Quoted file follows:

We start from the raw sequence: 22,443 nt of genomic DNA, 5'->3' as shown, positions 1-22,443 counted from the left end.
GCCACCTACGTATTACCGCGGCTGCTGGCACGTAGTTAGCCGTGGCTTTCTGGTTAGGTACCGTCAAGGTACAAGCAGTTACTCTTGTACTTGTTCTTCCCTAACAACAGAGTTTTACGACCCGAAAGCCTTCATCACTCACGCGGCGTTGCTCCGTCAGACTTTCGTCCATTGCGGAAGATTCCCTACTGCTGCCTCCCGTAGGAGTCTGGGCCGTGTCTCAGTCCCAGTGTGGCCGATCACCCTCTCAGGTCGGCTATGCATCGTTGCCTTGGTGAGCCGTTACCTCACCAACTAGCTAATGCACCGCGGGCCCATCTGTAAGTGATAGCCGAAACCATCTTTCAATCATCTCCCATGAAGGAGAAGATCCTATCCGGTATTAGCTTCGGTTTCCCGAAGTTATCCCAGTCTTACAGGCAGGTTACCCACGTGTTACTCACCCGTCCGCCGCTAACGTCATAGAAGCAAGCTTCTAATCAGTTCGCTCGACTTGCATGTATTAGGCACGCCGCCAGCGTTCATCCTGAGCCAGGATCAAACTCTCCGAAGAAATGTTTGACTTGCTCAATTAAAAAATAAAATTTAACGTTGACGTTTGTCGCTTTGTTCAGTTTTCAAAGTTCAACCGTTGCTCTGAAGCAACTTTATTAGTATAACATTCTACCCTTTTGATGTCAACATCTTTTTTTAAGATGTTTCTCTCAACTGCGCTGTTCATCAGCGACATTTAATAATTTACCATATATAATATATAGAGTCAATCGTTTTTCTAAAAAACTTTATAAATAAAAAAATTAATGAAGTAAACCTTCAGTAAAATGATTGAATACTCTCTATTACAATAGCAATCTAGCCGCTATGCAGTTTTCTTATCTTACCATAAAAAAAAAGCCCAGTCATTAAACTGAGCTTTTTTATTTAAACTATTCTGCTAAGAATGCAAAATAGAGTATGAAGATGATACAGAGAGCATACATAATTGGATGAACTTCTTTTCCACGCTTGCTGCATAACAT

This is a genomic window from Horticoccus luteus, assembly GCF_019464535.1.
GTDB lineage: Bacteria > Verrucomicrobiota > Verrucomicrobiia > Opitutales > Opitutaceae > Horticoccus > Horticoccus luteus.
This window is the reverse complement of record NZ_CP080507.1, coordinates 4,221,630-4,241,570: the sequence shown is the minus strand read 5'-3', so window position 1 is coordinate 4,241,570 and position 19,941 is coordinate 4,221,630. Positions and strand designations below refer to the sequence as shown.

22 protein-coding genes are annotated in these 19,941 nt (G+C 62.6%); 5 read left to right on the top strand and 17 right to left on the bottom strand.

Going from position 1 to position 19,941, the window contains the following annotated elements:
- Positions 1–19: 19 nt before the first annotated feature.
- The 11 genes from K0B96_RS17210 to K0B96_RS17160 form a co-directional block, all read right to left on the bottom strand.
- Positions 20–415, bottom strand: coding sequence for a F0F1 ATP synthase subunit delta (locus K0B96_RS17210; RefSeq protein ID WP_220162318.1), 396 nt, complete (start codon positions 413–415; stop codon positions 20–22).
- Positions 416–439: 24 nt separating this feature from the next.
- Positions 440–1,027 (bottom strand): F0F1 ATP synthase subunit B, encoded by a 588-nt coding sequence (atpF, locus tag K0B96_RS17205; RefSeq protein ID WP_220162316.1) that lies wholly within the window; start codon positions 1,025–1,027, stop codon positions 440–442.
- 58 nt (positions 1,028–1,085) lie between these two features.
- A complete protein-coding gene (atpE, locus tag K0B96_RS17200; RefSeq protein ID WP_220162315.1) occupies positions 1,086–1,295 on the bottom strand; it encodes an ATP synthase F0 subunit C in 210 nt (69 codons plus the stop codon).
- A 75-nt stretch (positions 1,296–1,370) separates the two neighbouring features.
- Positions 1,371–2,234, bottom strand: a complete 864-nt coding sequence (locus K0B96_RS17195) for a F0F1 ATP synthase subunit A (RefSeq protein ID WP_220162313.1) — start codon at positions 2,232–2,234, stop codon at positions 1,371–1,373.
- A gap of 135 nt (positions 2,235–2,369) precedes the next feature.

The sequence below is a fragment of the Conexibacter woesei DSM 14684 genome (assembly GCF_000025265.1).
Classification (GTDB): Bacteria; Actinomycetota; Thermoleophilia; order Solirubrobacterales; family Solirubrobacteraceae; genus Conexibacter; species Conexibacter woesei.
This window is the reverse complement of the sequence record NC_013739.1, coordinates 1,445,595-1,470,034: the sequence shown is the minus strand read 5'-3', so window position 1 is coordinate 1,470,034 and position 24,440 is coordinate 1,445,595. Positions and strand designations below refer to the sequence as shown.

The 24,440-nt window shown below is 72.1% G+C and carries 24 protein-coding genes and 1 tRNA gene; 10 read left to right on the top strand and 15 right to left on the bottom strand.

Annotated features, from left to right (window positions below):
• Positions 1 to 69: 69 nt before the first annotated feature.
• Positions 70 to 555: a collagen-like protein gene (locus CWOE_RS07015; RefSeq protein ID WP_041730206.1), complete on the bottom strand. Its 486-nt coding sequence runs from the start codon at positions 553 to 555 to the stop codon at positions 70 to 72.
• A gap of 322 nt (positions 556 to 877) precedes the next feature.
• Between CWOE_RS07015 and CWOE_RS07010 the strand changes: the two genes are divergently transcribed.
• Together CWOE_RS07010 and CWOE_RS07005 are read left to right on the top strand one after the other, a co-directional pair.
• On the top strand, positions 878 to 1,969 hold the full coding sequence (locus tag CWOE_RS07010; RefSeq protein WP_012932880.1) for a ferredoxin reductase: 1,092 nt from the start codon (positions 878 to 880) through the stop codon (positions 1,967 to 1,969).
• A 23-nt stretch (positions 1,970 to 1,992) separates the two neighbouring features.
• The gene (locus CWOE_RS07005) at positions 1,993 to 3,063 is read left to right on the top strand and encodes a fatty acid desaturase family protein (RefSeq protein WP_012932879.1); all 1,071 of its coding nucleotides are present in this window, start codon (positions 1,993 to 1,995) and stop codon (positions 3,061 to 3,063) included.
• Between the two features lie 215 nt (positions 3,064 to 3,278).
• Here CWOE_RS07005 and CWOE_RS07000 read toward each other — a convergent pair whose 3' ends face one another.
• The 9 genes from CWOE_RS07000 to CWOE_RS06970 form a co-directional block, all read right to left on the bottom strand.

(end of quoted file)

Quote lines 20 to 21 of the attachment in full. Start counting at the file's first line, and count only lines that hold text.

This window is the reverse complement of the sequence record NC_013739.1, coordinates 1,445,595-1,470,034: the sequence shown is the minus strand read 5'-3', so window position 1 is coordinate 1,470,034 and position 24,440 is coordinate 1,445,595. Positions and strand designations below refer to the sequence as shown.

The 24,440-nt window shown below is 72.1% G+C and carries 24 protein-coding genes and 1 tRNA gene; 10 read left to right on the top strand and 15 right to left on the bottom strand.